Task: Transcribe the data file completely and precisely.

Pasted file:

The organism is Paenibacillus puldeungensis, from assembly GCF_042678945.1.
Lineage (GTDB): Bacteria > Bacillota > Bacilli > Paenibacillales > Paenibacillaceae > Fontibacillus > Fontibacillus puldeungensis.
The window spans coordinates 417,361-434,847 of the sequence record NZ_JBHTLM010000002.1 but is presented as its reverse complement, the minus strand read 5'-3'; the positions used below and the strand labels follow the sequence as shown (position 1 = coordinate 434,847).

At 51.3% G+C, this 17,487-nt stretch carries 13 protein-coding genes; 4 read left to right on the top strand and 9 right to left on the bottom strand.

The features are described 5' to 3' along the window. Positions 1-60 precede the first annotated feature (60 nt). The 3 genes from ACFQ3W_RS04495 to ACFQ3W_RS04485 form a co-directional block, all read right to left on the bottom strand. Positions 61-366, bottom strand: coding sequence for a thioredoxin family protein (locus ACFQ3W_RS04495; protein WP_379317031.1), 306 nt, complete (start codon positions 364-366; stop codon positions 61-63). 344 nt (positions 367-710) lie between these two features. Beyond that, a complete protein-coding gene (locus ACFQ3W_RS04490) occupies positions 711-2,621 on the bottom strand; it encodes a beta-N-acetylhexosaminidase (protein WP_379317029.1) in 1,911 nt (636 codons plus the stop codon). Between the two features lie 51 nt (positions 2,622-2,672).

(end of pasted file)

The organism is Paenibacillus puldeungensis, from assembly GCF_042678945.1.
Lineage (GTDB): Bacteria > Bacillota > Bacilli > Paenibacillales > Paenibacillaceae > Fontibacillus > Fontibacillus puldeungensis.
The window spans coordinates 417,361-434,847 of the sequence record NZ_JBHTLM010000002.1 but is presented as its reverse complement, the minus strand read 5'-3'; the positions used below and the strand labels follow the sequence as shown (position 1 = coordinate 434,847).

At 51.3% G+C, this 17,487-nt stretch carries 13 protein-coding genes; 4 read left to right on the top strand and 9 right to left on the bottom strand.

The features are described 5' to 3' along the window. Positions 1-60 precede the first annotated feature (60 nt). The 3 genes from ACFQ3W_RS04495 to ACFQ3W_RS04485 form a co-directional block, all read right to left on the bottom strand. Positions 61-366, bottom strand: coding sequence for a thioredoxin family protein (locus ACFQ3W_RS04495; protein WP_379317031.1), 306 nt, complete (start codon positions 364-366; stop codon positions 61-63). 344 nt (positions 367-710) lie between these two features. Beyond that, a complete protein-coding gene (locus ACFQ3W_RS04490) occupies positions 711-2,621 on the bottom strand; it encodes a beta-N-acetylhexosaminidase (protein WP_379317029.1) in 1,911 nt (636 codons plus the stop codon). Between the two features lie 51 nt (positions 2,622-2,672).